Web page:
Revising Basic Agriculture Law: Can New Policies Strengthen Food Security of Japan?

The environment surrounding Japan’s food supply has changed dramatically in the past quarter century, due to such factors as international conflicts, epidemics of infectious diseases and droughts resulting from global warming. Strengthening the nation’s food security is an urgent task.

Known as Japan’s “constitution of agricultural policy,” the revised Basic Law on Food, Agriculture and Rural Areas was recently passed. The current law, which was enacted in 1999, has been significantly revised for the first time. Securing food security was newly added to its basic principles.

Events including the COVID-19 pandemic and Russia’s aggression against Ukraine have caused food supplies to stagnate and grain prices to temporarily soar. The price of feed vital to dairy farming has risen, putting domestic dairy farmers in a bind.

The revised law defines food security as a situation in which high-quality food is stably supplied at reasonable prices and is available to every citizen.

It has been said that Japanese economy’s international presence is declining and its purchasing power is also falling. Relying heavily on imports is dangerous. Developing a system for food security in normal times can be deemed a pressing task.

Agricultural policy under the current law put the improvement of the food self-sufficiency ratio among its basic principles, with a goal of raising the ratio on a calorie supply basis to 45% by fiscal 2030. However, as of fiscal 2022, the ratio remained at only 38%, highlighting the reality that the supply capacity has not increased.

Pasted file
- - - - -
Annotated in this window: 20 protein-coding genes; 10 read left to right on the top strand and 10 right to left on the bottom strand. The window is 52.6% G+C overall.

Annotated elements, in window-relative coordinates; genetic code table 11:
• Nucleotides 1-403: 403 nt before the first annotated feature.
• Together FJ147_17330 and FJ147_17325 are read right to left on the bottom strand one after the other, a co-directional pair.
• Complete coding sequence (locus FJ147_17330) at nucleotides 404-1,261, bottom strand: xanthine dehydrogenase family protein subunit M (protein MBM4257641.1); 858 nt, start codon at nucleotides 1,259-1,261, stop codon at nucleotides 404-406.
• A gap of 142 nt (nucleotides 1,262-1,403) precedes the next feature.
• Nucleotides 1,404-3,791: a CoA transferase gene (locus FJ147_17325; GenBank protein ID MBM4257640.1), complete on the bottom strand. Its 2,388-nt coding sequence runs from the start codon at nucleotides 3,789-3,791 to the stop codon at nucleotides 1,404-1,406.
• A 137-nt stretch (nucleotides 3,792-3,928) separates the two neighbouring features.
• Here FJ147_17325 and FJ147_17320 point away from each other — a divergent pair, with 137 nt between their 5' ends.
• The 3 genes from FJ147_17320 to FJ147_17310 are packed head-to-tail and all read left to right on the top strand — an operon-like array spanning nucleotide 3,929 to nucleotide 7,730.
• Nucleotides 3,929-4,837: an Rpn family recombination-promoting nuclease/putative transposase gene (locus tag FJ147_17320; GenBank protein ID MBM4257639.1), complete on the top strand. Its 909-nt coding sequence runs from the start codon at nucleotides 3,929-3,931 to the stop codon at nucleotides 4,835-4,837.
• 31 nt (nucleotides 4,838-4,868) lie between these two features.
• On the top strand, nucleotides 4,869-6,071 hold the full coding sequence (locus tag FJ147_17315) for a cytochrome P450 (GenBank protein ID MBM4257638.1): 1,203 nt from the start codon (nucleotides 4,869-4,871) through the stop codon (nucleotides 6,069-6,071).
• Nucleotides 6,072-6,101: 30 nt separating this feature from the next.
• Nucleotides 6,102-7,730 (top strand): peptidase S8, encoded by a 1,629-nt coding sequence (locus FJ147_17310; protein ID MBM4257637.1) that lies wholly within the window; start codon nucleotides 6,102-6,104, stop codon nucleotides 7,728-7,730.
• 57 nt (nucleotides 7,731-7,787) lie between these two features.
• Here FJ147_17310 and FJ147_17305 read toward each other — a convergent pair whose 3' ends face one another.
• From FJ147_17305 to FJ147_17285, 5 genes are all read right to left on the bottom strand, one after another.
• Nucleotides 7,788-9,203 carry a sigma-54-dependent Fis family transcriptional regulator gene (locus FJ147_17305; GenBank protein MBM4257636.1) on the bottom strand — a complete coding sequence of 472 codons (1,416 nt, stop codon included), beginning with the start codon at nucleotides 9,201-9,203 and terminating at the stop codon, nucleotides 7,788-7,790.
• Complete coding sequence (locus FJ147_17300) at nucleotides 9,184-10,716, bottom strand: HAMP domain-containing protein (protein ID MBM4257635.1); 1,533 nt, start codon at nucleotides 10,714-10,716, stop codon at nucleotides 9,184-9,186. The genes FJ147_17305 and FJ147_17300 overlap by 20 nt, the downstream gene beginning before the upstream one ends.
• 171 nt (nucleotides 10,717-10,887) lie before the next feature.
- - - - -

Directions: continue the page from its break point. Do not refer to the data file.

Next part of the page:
The revised law does not focus solely on the food self-sufficiency ratio, and instead sets several additional targets that are important for food security. Progress toward their achievement will be examined once a year.

There are materials essential to agriculture, such as fertilizers. It is also important to increase domestic production of grains such as wheat and soybeans. It is hoped that effective numerical targets will be set for fertilizers and other goods to strengthen the production base.

It will also be crucial to secure potential farmers. In 2023, there were 1.16 million people engaged in agriculture as their main occupation, but their average age was about 69. The number of farmers will certainly decrease significantly over the next 20 years.

To draw new workers into agriculture, the farming industry must be made attractive and profitable. It will be necessary to actively use digitization to conserve labor, and to increase profitability through large-scale production.

In order to stabilize farmers’ profits, one matter to be addressed is the passing on of various costs to product prices. The revised law stipulates that prices should be determined by taking into account not only supply, demand and quality, but also what are considered “reasonable costs.” To that end, increases in the costs of fertilizer and transportation, among other things, should be appropriately passed on to product prices.

The Agriculture, Forestry and Fisheries Ministry is studying how to formulate appropriate prices during meetings with experts. It is said that fact-finding surveys are being planned to visualize costs at the production, manufacturing and retail stages, so that these costs will be taken into account at the transaction level. It is hoped that an effective framework will be realized.

(From The Yomiuri Shimbun, June 3, 2024)